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Dear KV,
What is the proper way to debug malfunctioning hardware?
Hard Up Against a Bug

Dear Hard Up,
I suggest taking a very sharp knife and cutting the board traces at random until the thing either works, or smells funny! I gather you’re not asking the same question that led me to use the word “changeineer” in another column (“Permanence and Change,” Communications of the ACM, December 2008). I figure you have an actually malfunctioning piece of hardware and that you’ve already sent three previous versions back to the manufacturer, complete with nasty letters containing veiled references to legal action should they continue to send you broken products.

Along with race conditions, a subject for another time, hardware problems are probably the most difficult things to figure out. While hardware engineers may scoff at software engineers with screwdrivers, if you want to make them truly afraid, get out a logic analyzer or a scope and hook it up to their board. Most software engineers are not, alas, trained in using logic analyzers—or even in basic electrical engineering—so you will have to content yourself with poking at the board through whatever software the board vendor or operating-system vendor has provided you.

Believe it or not—and I am sure if you’re a typical software engineer you won’t want to hear this—the best place to start is with the hardware vendor’s documentation. Of course, many hardware vendors take as dim a view of documentation as software vendors do. The quality of the documentation I have seen has run the gamut from unusably terrible all the way up to “bang my head on the desk and cry.” Rarely have I seen hardware documentation that was both correct and had a structure that made sense to anyone but the people who originally put it together. Happily, it is rare these days to be able to completely destroy a piece of hardware by putting the wrong value into the wrong memory location; the days of exploding computers à la the original “Star Trek” are still a couple of centuries in the future.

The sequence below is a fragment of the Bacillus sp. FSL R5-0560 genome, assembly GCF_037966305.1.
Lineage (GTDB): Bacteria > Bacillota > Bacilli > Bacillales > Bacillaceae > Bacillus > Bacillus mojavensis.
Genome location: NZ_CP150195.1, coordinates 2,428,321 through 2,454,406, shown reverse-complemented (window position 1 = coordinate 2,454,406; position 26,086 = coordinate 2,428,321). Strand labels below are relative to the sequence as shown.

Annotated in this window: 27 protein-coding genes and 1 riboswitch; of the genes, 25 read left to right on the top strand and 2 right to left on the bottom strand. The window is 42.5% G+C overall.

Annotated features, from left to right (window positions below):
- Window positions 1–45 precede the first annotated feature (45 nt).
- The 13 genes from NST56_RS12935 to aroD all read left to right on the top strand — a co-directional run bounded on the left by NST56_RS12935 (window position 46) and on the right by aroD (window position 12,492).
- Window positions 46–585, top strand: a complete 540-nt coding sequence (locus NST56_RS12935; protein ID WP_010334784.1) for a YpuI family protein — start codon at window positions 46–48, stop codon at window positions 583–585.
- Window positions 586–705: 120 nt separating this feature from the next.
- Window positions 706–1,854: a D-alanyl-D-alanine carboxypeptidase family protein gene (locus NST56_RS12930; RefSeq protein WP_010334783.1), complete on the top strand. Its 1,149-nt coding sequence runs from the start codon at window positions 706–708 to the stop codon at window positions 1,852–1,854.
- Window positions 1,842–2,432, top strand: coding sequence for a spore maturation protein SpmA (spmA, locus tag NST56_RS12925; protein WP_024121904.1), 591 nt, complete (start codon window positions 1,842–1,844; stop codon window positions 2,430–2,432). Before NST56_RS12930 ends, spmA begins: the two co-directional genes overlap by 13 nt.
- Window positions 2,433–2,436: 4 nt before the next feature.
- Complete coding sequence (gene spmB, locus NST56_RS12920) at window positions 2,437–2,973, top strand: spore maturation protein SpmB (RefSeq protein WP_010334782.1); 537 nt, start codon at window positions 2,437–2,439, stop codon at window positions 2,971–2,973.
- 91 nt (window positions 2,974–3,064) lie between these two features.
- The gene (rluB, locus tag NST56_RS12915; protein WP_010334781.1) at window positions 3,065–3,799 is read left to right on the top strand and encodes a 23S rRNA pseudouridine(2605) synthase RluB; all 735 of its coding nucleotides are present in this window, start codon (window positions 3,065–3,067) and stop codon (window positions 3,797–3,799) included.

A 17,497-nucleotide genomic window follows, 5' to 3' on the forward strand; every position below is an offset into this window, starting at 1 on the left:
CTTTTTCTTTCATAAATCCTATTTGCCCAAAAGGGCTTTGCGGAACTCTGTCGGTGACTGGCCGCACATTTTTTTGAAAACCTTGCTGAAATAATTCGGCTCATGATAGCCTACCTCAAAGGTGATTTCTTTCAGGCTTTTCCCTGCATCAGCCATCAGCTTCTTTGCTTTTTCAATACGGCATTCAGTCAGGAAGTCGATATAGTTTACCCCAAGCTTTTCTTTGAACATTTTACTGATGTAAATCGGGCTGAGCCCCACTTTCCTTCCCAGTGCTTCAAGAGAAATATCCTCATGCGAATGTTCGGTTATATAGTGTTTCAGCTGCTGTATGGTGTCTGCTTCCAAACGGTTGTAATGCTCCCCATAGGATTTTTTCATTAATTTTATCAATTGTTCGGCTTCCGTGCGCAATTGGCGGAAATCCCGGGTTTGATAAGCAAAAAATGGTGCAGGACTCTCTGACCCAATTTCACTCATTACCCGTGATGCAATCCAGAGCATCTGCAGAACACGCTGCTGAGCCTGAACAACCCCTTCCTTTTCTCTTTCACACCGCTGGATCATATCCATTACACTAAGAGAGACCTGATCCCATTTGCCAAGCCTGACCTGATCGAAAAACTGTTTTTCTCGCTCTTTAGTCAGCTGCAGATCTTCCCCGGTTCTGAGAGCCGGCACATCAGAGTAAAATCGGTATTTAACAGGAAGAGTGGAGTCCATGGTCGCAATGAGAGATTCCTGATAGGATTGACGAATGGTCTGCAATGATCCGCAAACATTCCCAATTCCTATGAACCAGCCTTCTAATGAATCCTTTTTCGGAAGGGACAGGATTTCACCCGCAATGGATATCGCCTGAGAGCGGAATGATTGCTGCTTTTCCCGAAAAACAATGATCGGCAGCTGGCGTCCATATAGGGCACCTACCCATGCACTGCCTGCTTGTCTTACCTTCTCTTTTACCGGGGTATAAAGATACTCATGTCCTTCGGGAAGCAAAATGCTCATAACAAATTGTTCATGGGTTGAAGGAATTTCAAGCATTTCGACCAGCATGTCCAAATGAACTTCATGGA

That being said, it is definitely possible to cause damage to hardware via software, or, more commonly, to mask whatever problem you were having by tripping some seemingly unrelated bit of configuration magic in the device. Not that KV is against magic; it’s just that he tends not to trust it... at all.

If you’re lucky, you have the documentation for the system, or can get the lawyer where you work to send a nondisclosure agreement and a letter to the vendor to get whatever it’s willing to give you.

Read the documentation first. Really, trust me on this. It may be completely useless in the end but it may also save you a lot of time if you find just the right bit of information in the docs. I tend to read over all the available registers and configuration options, of which there are often hundreds, and mark the ones I think might be related to my bug. I then tweak them one by one until I get a result. While this is a tedious process, it has been the one I’ve seen that has worked best.

Often you will not have a good way to interact with the hardware other than an already malfunctioning device driver. As devices have become more complex, vendors have released test and configuration programs that can be used to talk directly to the device—for example, over the PCI bus. If your hardware has such a program, and it works, then you are truly blessed. If, on the other hand, it does not come with such a program, there is a set of tools you can use to debug PCI-based devices, PCI Utilities, described in the accompanying sidebar.

PCI Utilities have been ported to several operating systems and something similar may exist in Windows, but, happily, that is not a form of pain to which I have been subjected.